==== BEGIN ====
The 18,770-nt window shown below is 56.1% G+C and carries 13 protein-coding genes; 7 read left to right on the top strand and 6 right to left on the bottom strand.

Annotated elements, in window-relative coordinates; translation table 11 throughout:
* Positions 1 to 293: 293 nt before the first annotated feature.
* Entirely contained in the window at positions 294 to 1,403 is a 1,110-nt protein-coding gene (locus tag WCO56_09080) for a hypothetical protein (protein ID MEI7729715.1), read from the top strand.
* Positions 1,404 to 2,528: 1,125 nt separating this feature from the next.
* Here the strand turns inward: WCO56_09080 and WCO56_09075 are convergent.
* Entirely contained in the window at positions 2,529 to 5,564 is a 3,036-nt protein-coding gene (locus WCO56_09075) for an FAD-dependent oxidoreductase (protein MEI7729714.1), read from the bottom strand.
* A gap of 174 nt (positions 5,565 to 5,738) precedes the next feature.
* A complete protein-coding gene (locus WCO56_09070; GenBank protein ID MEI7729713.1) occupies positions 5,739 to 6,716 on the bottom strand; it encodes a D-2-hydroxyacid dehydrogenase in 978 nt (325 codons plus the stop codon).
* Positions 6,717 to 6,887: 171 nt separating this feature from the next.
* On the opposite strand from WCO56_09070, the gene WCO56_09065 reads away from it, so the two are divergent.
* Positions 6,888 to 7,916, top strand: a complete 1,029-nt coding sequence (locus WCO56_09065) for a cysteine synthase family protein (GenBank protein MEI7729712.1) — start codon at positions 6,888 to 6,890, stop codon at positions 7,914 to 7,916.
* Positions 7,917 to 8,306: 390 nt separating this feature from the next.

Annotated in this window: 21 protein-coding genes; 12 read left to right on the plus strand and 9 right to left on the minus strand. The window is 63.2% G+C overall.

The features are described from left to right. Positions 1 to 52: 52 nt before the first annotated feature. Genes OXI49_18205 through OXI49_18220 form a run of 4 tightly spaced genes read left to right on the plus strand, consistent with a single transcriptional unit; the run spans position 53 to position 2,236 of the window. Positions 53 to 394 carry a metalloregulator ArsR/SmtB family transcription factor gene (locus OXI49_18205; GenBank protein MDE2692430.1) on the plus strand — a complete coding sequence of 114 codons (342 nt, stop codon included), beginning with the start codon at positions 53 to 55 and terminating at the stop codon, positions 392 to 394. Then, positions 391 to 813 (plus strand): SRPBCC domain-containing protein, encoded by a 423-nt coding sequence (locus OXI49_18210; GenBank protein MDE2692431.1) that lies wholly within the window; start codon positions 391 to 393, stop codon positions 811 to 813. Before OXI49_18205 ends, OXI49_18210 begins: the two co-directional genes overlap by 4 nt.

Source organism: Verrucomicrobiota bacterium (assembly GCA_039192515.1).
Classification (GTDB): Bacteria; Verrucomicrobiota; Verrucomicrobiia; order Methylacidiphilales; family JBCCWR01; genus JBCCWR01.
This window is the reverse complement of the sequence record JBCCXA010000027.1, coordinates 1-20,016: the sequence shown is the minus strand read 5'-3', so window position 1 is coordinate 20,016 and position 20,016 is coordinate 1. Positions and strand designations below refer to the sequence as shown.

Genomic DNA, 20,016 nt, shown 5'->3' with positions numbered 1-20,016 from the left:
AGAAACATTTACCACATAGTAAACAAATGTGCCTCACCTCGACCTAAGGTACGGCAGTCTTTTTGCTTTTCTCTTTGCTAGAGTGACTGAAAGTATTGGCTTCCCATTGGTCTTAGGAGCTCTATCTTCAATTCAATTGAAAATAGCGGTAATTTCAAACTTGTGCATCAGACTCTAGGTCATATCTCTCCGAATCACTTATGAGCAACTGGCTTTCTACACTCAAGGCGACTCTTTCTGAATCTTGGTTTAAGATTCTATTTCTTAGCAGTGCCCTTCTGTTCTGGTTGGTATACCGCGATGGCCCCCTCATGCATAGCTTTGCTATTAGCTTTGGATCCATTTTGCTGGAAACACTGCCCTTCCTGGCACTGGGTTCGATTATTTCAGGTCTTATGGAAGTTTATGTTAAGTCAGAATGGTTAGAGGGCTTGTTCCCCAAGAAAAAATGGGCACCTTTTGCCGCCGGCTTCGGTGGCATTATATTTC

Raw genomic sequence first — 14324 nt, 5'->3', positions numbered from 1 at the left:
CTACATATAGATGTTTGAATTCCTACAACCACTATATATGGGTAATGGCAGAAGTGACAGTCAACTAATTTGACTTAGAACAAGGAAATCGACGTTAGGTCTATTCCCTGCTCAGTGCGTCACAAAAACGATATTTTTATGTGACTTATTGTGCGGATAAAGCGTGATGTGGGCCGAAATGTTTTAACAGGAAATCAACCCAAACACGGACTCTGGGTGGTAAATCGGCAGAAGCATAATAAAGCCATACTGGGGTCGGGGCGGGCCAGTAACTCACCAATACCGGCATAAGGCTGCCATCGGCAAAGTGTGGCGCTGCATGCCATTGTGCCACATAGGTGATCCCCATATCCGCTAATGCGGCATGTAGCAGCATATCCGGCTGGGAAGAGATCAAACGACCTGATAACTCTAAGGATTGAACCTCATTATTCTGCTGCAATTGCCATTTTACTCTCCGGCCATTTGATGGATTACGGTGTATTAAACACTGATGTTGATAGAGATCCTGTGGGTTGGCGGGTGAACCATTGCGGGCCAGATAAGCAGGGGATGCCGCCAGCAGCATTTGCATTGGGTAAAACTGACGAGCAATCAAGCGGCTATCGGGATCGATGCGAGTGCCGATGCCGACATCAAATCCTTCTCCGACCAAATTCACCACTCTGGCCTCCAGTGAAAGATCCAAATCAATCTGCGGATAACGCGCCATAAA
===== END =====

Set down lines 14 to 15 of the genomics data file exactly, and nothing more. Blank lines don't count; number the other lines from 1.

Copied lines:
Annotated in this window: 21 protein-coding genes; 12 read left to right on the plus strand and 9 right to left on the minus strand. The window is 63.2% G+C overall.

The features are described from left to right. Positions 1 to 52: 52 nt before the first annotated feature. Genes OXI49_18205 through OXI49_18220 form a run of 4 tightly spaced genes read left to right on the plus strand, consistent with a single transcriptional unit; the run spans position 53 to position 2,236 of the window. Positions 53 to 394 carry a metalloregulator ArsR/SmtB family transcription factor gene (locus OXI49_18205; GenBank protein MDE2692430.1) on the plus strand — a complete coding sequence of 114 codons (342 nt, stop codon included), beginning with the start codon at positions 53 to 55 and terminating at the stop codon, positions 392 to 394. Then, positions 391 to 813 (plus strand): SRPBCC domain-containing protein, encoded by a 423-nt coding sequence (locus OXI49_18210; GenBank protein MDE2692431.1) that lies wholly within the window; start codon positions 391 to 393, stop codon positions 811 to 813. Before OXI49_18205 ends, OXI49_18210 begins: the two co-directional genes overlap by 4 nt.